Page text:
Image of a couple having a discussion about finances before they get married.

Getting married can be one of the happiest times in someone's life. Marriage, however, can also bring on a slew of problems if you don't properly discuss finances ahead of time. After you know you're romantically compatible, it's crucial to find out if you're financially compatible. Discussions such as your current debts and your spending habits need to be discussed before you say "I do." With one of the leading causes of divorce being financial issues, we think it's important to work out all the kinks ahead of time.

Financial topics to discuss before you get married

Current debts and your credit scores

Whether you have student loan debt, credit card debt, or a low credit score that's hiding in the background of your relationship it's time to fess up. There should be no financial surprises for you and your spouse the day after the wedding. We don't just say this to warn against dishonesty in your marriage. A secret low credit score or large debt could prevent the two of you from purchasing a home in the future. If you or your spouse has a poor credit history, we suggest talking with your potential lender or realtor to see what your options are before you tie the knot.

The best way to approach the subject of credit scores and debts is to set a time for the both of you to sit down together with no distractions. Consider requesting each of your credit reports so that you both have a visual when discussing the other's finances. With everything on the table, it's less likely that a financial issue will come up in your marriage later on.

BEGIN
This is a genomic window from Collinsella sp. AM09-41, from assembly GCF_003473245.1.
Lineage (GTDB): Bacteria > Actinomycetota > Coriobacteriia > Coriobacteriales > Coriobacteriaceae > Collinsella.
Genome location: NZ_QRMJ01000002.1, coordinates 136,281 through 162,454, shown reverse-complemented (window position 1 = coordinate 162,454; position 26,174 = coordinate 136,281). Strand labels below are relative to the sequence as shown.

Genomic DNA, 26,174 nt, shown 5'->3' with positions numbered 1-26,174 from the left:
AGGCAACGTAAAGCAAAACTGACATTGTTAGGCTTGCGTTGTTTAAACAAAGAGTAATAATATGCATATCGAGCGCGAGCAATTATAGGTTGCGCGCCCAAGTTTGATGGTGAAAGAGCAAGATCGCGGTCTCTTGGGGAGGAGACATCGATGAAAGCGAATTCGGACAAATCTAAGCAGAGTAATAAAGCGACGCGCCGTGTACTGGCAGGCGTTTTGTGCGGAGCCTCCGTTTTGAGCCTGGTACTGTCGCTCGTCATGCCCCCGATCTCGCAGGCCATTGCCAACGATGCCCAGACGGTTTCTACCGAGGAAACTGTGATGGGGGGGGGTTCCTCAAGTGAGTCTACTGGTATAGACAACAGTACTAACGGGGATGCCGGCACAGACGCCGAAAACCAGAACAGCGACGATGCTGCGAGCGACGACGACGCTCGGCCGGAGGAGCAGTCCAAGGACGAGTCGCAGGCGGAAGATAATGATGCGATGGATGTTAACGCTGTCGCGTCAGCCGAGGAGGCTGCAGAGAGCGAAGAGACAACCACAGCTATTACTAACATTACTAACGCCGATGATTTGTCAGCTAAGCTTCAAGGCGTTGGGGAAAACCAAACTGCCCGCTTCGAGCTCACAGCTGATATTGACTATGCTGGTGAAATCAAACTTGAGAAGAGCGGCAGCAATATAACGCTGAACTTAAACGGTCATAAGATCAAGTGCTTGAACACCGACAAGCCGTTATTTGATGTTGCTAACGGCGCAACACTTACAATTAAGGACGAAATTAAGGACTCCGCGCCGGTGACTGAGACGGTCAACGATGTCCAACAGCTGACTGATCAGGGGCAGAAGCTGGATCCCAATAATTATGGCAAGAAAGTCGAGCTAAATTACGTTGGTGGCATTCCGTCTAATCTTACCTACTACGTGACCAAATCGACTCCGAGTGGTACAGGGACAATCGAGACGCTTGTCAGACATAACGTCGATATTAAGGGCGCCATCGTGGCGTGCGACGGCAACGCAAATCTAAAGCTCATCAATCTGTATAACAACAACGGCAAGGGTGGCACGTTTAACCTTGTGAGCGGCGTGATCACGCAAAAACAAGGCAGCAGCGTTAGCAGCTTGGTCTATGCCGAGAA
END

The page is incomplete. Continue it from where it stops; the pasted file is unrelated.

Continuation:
Combined finances or seperate accounts

Whether or not you combine bank accounts has more to do with personal preference than anything else. There are pros and cons to both sides of this scenario, but there's only one thing that matters you BOTH need to agree on what to do with your finances. "His and Hers" money can cause a lot of rifts between couples when one person feels as though the other is in control of the majority of the money, and vice versa. A spouse making a larger income who wishes to keep money separate may be seen as greedy and controlling; while a spouse making less and wishing to combine funds, may be seen as taking advantage. Two spouses, however, that wish to combine accounts or keep them separate, will see each other as an equal team member and are not as likely to argue over who has how much money in their individual account.

Spending habits

Each person's spending personality is different. There are people, however, who at least see eye-to-eye on the logic of certain purchases versus others. For example, a person that spends a lot of money on their hobbies or entertainment may not be the best financial match for someone that keeps track of their weekly purchases and follows a strict monthly budget. While it may be possible to work together and develop a new joint spending personality, it's always best to know where your spouse stands when it comes to spending.

Aside from spending, it's equally important to know your partner's financial goals. Are they hoping to purchase a house shortly after you get married? Do they want to go back to school eventually? Are kids in their plan? These are all important questions that lead to big expenses. Find out if your plans align with your spouse's. If they don't, do you support and encourage their goals?

Divide and conquer!

Could you imagine handling the bills, budget, taxes and stocks all on your own? Just like household chores, each spouse needs to do their fair share. However you end up dividing the tasks, it's important to figure out what each of you are comfortable doing before your relationship becomes a marriage their bills will soon be yours and vice versa!

It's never a good idea to allow the bulk of the financial responsibilities to fall to one person. This may cause undue stress and could eventually begin to affect your relationship. A simple way to decide how to allocate tasks is to make a list of all the financial "chores" that will need to be covered in your relationship and openly discuss each other's comfort level with each. If one of you feels most comfortable in the organizing role managing the bills and the budget, perhaps the other wants to be involved with the stocks and taxes. You never know until you discuss it!

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